called in Hebrew yam suph, which signifies the weedy sea.

The Septuagint rendered the original by θαλασσαεραθρα, and the

Vulgate after it by mare rubrum, and the European versions

followed these, and, in opposition to etymology and reason,

translated it the Red Sea. See Clarke on Ex 10:19.


Verse 11. The wilderness of SIN.] This lies between Elim and

Mount Sinai. Dr. Shaw and his companions traversed these plains

in nine hours.


Verse 12. DOPHKAH.] This place is not mentioned in Exodus and

its situation is not known.


Verse 13. ALUSH.] Neither is this mentioned in Exodus and its

situation is equally unknown.


Verse 14. REPHIDIM.] Remarkable for the rebellion of the

Israelites against Moses, because of the want of water, Ex 17:1-3.


Verse 15. The WILDERNESS of SINAI.] Somewhere northward of

Mount Sinai, on the straight road to the promised land, to which

they now directed their course.


Verse 16. KIBROTH-HATTAAVAH.] No city, village, &c., but a

place in the open desert, which had its name from the plague that

fell upon the Israelites, through their murmuring against God, and

their inordinate desire of flesh. See Clarke on Nu 6:1 &c. But it

appears that the Israelites had travelled three days' journey in

order to reach this place, Nu 10:33, and commentators suppose

there must have been other stations which are not laid down here,

probably because the places were not remarkable.


Verse 17. HAZEROTH.] This place Dr. Shaw computes to have been

about thirty miles distant from Mount Sinai.


Verse 18. RITHMAH.] This place lay somewhere in the wilderness

of Paran, through which the Israelites were now passing. See

Nu 13:1,3. The name signifies the juniper tree; and the place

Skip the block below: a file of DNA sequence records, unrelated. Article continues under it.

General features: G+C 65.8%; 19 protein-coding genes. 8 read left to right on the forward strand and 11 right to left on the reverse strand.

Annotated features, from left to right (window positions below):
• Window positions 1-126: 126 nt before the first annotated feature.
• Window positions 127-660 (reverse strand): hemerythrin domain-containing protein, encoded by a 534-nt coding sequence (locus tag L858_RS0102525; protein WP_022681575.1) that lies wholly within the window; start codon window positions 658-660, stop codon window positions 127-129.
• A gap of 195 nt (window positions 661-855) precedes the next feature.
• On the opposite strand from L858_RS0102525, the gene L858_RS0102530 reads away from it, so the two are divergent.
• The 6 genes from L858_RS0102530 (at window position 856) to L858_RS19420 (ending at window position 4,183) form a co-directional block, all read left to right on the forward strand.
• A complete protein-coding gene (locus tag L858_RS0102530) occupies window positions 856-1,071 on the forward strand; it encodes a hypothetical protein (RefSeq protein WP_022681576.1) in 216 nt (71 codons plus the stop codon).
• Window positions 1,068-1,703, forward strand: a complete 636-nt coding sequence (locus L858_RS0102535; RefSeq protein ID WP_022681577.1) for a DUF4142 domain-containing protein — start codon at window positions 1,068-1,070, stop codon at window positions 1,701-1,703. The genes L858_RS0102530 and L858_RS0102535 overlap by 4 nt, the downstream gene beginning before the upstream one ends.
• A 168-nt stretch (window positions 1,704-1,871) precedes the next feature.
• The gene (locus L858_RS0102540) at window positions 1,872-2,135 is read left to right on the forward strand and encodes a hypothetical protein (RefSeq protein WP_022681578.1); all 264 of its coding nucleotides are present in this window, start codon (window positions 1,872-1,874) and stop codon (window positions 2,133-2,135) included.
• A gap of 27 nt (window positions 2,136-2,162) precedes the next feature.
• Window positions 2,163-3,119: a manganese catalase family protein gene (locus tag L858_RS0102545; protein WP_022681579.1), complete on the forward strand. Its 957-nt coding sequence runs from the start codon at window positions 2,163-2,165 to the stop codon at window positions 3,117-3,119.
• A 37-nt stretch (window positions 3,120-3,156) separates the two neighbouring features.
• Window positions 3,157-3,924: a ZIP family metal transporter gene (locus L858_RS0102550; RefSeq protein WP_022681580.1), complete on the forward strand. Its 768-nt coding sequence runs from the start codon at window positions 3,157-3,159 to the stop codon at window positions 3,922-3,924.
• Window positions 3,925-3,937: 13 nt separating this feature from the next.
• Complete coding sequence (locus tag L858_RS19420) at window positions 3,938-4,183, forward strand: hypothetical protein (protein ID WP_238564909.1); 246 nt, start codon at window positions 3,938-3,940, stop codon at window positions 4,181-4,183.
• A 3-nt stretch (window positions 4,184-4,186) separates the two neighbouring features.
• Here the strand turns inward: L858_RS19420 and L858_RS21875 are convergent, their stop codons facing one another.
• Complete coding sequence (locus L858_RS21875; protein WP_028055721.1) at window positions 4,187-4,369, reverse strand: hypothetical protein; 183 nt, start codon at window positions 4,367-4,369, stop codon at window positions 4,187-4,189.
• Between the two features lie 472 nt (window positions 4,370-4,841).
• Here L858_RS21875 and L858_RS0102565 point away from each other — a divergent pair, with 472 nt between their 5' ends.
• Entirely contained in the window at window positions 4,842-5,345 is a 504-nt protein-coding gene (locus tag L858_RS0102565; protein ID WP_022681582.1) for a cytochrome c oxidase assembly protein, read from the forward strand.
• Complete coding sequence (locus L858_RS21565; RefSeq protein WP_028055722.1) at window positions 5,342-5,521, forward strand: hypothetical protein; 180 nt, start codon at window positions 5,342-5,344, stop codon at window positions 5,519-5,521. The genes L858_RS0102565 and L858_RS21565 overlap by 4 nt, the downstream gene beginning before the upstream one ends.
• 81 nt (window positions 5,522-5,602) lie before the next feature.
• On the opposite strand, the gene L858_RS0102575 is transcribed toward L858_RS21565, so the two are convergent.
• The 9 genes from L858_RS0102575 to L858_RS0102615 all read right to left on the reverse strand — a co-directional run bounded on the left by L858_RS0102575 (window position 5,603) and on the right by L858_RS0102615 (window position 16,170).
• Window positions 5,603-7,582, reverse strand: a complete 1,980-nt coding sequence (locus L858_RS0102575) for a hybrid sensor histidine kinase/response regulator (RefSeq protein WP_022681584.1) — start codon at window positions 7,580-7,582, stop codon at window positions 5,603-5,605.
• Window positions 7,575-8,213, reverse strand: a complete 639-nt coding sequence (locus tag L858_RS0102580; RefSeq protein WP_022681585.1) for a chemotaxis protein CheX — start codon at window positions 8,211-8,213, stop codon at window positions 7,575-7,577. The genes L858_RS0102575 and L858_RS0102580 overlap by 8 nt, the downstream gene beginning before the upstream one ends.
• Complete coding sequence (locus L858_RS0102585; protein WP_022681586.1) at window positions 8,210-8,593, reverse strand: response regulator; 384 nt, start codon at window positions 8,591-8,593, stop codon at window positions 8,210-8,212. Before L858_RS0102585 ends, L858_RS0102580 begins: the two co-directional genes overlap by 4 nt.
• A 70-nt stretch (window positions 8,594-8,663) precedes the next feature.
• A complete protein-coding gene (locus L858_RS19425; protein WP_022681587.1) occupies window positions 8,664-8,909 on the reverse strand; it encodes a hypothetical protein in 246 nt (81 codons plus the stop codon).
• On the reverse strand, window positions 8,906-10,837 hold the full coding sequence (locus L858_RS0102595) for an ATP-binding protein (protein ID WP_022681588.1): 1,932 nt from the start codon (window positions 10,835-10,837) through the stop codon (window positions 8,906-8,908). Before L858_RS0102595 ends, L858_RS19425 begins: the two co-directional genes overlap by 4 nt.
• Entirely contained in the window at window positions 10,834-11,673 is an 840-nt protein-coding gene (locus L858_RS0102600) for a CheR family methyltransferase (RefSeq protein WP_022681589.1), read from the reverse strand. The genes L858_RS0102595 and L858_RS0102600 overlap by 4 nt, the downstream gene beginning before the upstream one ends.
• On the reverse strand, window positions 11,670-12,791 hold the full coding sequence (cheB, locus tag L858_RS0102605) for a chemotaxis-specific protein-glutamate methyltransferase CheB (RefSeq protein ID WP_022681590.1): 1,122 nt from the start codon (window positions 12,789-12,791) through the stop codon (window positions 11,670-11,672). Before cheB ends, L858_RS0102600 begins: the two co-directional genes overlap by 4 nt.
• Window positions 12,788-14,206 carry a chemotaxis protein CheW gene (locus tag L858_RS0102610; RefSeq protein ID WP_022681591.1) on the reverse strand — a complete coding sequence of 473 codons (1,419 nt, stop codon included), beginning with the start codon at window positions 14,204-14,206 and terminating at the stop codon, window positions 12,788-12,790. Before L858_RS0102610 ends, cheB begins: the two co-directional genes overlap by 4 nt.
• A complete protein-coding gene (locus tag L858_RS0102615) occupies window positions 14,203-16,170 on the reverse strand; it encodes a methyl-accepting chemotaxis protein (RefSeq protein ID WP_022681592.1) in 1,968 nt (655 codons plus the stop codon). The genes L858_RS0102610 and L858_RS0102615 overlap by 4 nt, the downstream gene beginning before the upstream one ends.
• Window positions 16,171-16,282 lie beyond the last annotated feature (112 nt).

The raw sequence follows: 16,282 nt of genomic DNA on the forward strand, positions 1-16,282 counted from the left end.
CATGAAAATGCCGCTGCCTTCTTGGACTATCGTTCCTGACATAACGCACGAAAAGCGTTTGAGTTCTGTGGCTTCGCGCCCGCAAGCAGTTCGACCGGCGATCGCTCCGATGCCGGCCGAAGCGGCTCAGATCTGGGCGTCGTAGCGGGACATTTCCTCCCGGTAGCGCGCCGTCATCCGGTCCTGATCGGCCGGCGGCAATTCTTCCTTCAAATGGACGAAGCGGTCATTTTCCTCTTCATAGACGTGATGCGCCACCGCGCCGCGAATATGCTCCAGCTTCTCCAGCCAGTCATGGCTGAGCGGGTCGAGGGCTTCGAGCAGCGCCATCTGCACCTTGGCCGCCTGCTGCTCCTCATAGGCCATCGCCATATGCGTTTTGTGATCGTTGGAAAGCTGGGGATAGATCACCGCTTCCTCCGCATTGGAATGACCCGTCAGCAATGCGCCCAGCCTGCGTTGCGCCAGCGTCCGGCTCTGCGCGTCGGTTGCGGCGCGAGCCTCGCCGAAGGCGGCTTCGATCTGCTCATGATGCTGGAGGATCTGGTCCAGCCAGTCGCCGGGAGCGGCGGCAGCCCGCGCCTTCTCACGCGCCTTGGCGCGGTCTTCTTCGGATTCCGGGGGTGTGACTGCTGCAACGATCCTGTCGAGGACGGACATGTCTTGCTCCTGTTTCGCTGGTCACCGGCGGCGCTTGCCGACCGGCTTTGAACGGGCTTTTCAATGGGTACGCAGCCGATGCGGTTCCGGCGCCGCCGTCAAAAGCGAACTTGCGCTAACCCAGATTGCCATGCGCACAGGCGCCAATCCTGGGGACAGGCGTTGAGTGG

probably had its name from the great number of those trees growing

in that district.


Verse 19. RIMMON-PAREZ.] Unknown.


Verse 20. LIBNAH.] The situation of this place is uncertain.

A city of this name is mentioned Jos 10:29, as situated between

Kadesh-barnea and Gaza.


Verse 21. RISSAH.] A place mentioned nowhere else in the

sacred writings. Its situation utterly uncertain.


Verse 22. KEHELATHAH.] Utterly unknown; though some conjecture

that it might have been the place called Keilah, 1Sa 23:1, &c.,

but this is unlikely.


Verse 23. SHAPHER.] Where this mountain lay cannot be



Verse 24. HARADAH.] Unknown, Calmet supposes that it may be

the place called Bered, Ge 16:14, which was in the vicinity of



Verse 25. MAKHELOTH.] A name found nowhere else in Scripture.


Verse 26. TAHATH.] Unknown.


Verse 27. TARAH.] Also unknown.


Verse 28. MITHCAH.] Calmet conjectures that this may be Mocha,

a city in Arabia Petraea.


Verse 29. HASHMONAH.] Supposed by some to be the same as

Azmon, Nu 34:4.


Verse 30. MOSEROTH.] Situation unknown. In De 10:6 it is

said that the Israelites took their journey from Beeroth, the

wells of the children of Jaakan, to Mosera, and there Aaron died.

If so, Mosera, Moseroth, and Hor, must be different names of the

same place; or Moseroth, or Mosera, must have been some town or

village near Mount Hor, for there Aaron died. See Nu 33:38.


Verse 31. BENE-JAAKAN.] Unknown. The sons of Jaakan.

See the preceding verse, Clarke "Nu 33:30".


Verse 32. HOR-HAGIDGAD.] The hole or pit of Gidgad. Unknown.

It was a place perhaps remarkable for some vast pit or cavern,

from which it took its name.


Verse 33. JOTRATHAH.] Situation unknown. It is said in

De 10:7 to be a

land of rivers of waters.


Verse 34. EBRONAH.] Nowhere else mentioned.


Verse 35. EZION-GABER.] Dr. Shaw places this port on the

western coast of the Elantic gulf of the Red Sea. It is now

called Meenah el Dsahab, or the golden port, by the Arabs; because

it was from this place that Solomon sent his ships for gold to

Ophir, 1Ki 9:26. He supposes it to be about sixty miles distant

from Mount Sinai.-Travels, p. 322, 4to. edition.


Verse 36. ZIN, which is KADESH.] A place remarkable for the

death of Miriam the prophetess, and bringing water out of the

rock. As this place was on the borders of Edom, the Israelites,

being denied permission to pass through their land, which lay on

the direct road to the promised land, were obliged to turn to the

right to Mount Hor, now called Accaba by the Arabs.


Verse 37. HOR.] Famous for the death of Aaron. See on Nu 20:25-28.

Perhaps Moseroth or Mosera, Nu 33:30, was a village near this

mountain. See Clarke on Nu 33:30.


Verse 41. ZALMONAH.] Probably in the neighborhood of the land